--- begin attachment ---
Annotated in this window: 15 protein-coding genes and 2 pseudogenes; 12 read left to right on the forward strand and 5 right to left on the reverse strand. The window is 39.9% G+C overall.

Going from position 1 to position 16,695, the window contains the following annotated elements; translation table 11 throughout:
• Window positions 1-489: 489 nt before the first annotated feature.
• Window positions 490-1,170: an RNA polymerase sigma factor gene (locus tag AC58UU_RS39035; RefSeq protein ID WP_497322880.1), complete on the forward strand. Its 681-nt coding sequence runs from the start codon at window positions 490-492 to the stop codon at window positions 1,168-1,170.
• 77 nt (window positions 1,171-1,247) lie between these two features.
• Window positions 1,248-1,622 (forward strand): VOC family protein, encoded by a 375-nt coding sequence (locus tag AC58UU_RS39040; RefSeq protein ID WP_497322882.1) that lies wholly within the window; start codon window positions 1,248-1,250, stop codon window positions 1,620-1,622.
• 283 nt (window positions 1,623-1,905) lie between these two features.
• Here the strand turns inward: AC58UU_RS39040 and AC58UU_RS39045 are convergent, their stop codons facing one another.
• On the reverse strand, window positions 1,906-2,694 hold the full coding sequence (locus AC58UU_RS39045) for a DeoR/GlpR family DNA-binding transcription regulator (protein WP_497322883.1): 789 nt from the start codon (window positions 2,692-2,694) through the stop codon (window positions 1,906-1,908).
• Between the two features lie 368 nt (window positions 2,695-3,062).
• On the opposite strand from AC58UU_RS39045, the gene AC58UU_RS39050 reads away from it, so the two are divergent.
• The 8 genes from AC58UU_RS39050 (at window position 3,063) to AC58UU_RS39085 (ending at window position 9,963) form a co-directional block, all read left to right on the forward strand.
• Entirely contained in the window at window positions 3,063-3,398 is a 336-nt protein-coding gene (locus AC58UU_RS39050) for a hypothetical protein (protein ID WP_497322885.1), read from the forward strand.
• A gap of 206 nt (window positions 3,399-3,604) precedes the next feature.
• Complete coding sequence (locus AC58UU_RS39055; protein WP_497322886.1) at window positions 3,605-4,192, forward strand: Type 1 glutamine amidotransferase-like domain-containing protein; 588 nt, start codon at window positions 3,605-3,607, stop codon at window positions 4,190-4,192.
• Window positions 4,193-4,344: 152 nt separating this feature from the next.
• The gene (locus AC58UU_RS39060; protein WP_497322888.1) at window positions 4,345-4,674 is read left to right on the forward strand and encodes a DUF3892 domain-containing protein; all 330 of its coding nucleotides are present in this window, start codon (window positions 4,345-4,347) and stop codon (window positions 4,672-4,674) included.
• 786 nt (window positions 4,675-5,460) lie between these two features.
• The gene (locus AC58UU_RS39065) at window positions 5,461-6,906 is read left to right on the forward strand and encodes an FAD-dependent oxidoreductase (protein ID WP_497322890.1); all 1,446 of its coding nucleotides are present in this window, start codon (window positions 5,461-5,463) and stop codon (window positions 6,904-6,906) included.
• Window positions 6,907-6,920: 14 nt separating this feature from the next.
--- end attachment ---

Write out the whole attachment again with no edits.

Annotated in this window: 15 protein-coding genes and 2 pseudogenes; 12 read left to right on the forward strand and 5 right to left on the reverse strand. The window is 39.9% G+C overall.

Going from position 1 to position 16,695, the window contains the following annotated elements; translation table 11 throughout:
• Window positions 1-489: 489 nt before the first annotated feature.
• Window positions 490-1,170: an RNA polymerase sigma factor gene (locus tag AC58UU_RS39035; RefSeq protein ID WP_497322880.1), complete on the forward strand. Its 681-nt coding sequence runs from the start codon at window positions 490-492 to the stop codon at window positions 1,168-1,170.
• 77 nt (window positions 1,171-1,247) lie between these two features.
• Window positions 1,248-1,622 (forward strand): VOC family protein, encoded by a 375-nt coding sequence (locus tag AC58UU_RS39040; RefSeq protein ID WP_497322882.1) that lies wholly within the window; start codon window positions 1,248-1,250, stop codon window positions 1,620-1,622.
• 283 nt (window positions 1,623-1,905) lie between these two features.
• Here the strand turns inward: AC58UU_RS39040 and AC58UU_RS39045 are convergent, their stop codons facing one another.
• On the reverse strand, window positions 1,906-2,694 hold the full coding sequence (locus AC58UU_RS39045) for a DeoR/GlpR family DNA-binding transcription regulator (protein WP_497322883.1): 789 nt from the start codon (window positions 2,692-2,694) through the stop codon (window positions 1,906-1,908).
• Between the two features lie 368 nt (window positions 2,695-3,062).
• On the opposite strand from AC58UU_RS39045, the gene AC58UU_RS39050 reads away from it, so the two are divergent.
• The 8 genes from AC58UU_RS39050 (at window position 3,063) to AC58UU_RS39085 (ending at window position 9,963) form a co-directional block, all read left to right on the forward strand.
• Entirely contained in the window at window positions 3,063-3,398 is a 336-nt protein-coding gene (locus AC58UU_RS39050) for a hypothetical protein (protein ID WP_497322885.1), read from the forward strand.
• A gap of 206 nt (window positions 3,399-3,604) precedes the next feature.
• Complete coding sequence (locus AC58UU_RS39055; protein WP_497322886.1) at window positions 3,605-4,192, forward strand: Type 1 glutamine amidotransferase-like domain-containing protein; 588 nt, start codon at window positions 3,605-3,607, stop codon at window positions 4,190-4,192.
• Window positions 4,193-4,344: 152 nt separating this feature from the next.
• The gene (locus AC58UU_RS39060; protein WP_497322888.1) at window positions 4,345-4,674 is read left to right on the forward strand and encodes a DUF3892 domain-containing protein; all 330 of its coding nucleotides are present in this window, start codon (window positions 4,345-4,347) and stop codon (window positions 4,672-4,674) included.
• 786 nt (window positions 4,675-5,460) lie between these two features.
• The gene (locus AC58UU_RS39065) at window positions 5,461-6,906 is read left to right on the forward strand and encodes an FAD-dependent oxidoreductase (protein ID WP_497322890.1); all 1,446 of its coding nucleotides are present in this window, start codon (window positions 5,461-5,463) and stop codon (window positions 6,904-6,906) included.
• Window positions 6,907-6,920: 14 nt separating this feature from the next.